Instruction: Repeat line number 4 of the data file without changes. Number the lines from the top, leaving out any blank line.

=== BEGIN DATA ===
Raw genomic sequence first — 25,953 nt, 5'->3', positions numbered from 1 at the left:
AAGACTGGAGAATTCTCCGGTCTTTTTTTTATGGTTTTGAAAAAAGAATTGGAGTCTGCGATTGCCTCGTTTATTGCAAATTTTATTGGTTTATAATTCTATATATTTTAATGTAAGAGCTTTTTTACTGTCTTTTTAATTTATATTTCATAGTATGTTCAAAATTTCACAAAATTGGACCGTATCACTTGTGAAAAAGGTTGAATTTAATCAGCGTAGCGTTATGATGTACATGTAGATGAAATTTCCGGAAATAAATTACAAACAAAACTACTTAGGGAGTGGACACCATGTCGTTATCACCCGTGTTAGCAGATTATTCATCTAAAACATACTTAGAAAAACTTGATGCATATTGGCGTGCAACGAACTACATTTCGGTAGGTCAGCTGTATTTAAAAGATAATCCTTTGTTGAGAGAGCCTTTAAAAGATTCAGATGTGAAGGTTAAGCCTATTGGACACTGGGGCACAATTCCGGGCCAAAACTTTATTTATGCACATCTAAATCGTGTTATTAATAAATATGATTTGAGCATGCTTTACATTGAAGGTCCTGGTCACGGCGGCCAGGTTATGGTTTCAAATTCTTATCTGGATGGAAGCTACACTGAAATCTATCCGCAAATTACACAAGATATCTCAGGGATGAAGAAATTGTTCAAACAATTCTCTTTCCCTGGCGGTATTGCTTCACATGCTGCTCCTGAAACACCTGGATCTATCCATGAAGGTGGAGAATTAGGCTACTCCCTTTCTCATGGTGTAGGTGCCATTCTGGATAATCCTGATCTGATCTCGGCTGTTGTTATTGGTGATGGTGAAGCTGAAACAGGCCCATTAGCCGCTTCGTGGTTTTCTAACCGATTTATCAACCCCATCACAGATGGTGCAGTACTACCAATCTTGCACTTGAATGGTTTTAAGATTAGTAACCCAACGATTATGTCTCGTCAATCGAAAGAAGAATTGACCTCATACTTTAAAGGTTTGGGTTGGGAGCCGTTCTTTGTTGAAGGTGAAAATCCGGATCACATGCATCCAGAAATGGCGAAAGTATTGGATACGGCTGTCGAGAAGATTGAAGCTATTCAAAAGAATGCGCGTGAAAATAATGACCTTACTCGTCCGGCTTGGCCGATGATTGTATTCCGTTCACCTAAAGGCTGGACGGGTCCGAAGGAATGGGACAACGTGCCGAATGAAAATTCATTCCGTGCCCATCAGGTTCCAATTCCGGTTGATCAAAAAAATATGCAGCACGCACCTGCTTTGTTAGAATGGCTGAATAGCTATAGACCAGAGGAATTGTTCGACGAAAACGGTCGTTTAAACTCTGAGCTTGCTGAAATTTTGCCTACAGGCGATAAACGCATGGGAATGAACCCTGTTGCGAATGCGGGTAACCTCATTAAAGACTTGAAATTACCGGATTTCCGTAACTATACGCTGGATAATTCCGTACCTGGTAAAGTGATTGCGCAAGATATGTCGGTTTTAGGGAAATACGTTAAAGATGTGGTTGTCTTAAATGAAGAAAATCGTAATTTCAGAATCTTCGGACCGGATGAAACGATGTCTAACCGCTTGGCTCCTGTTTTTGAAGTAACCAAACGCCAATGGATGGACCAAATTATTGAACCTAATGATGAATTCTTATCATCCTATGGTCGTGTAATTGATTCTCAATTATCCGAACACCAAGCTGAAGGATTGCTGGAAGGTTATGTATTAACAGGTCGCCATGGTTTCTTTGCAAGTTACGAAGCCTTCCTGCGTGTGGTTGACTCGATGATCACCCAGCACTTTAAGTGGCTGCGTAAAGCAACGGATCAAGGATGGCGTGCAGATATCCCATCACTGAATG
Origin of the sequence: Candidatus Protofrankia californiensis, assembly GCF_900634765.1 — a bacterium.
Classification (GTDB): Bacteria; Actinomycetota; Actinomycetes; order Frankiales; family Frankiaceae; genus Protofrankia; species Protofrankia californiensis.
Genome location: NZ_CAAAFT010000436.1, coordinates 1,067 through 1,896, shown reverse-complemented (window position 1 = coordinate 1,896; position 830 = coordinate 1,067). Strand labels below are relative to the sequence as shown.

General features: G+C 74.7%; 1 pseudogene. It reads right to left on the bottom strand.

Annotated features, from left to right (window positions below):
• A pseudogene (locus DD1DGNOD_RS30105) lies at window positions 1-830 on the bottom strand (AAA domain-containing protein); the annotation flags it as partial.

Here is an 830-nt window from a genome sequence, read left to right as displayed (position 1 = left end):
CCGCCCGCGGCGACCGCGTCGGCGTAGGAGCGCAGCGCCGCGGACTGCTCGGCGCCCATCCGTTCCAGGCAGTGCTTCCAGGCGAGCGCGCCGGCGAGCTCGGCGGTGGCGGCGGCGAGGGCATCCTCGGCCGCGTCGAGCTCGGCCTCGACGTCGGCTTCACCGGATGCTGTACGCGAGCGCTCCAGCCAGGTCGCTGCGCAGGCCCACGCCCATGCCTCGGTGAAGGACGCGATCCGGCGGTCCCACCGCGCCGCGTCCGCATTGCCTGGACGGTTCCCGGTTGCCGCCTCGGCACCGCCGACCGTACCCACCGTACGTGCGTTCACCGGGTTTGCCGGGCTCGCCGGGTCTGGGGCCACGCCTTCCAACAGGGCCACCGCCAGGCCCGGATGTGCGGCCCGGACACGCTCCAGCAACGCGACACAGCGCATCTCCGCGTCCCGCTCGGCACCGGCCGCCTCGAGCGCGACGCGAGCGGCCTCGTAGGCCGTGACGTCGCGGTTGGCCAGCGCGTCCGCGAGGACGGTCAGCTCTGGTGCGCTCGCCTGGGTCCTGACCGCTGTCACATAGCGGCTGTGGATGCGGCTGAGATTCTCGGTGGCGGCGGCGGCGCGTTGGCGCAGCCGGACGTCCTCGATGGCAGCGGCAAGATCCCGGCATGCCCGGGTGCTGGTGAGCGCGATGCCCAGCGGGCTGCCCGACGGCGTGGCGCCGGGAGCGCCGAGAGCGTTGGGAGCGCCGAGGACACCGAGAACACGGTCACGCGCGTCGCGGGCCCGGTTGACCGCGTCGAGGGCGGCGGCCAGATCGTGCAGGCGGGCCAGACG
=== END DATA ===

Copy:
Classification (GTDB): Bacteria; Actinomycetota; Actinomycetes; order Frankiales; family Frankiaceae; genus Protofrankia; species Protofrankia californiensis.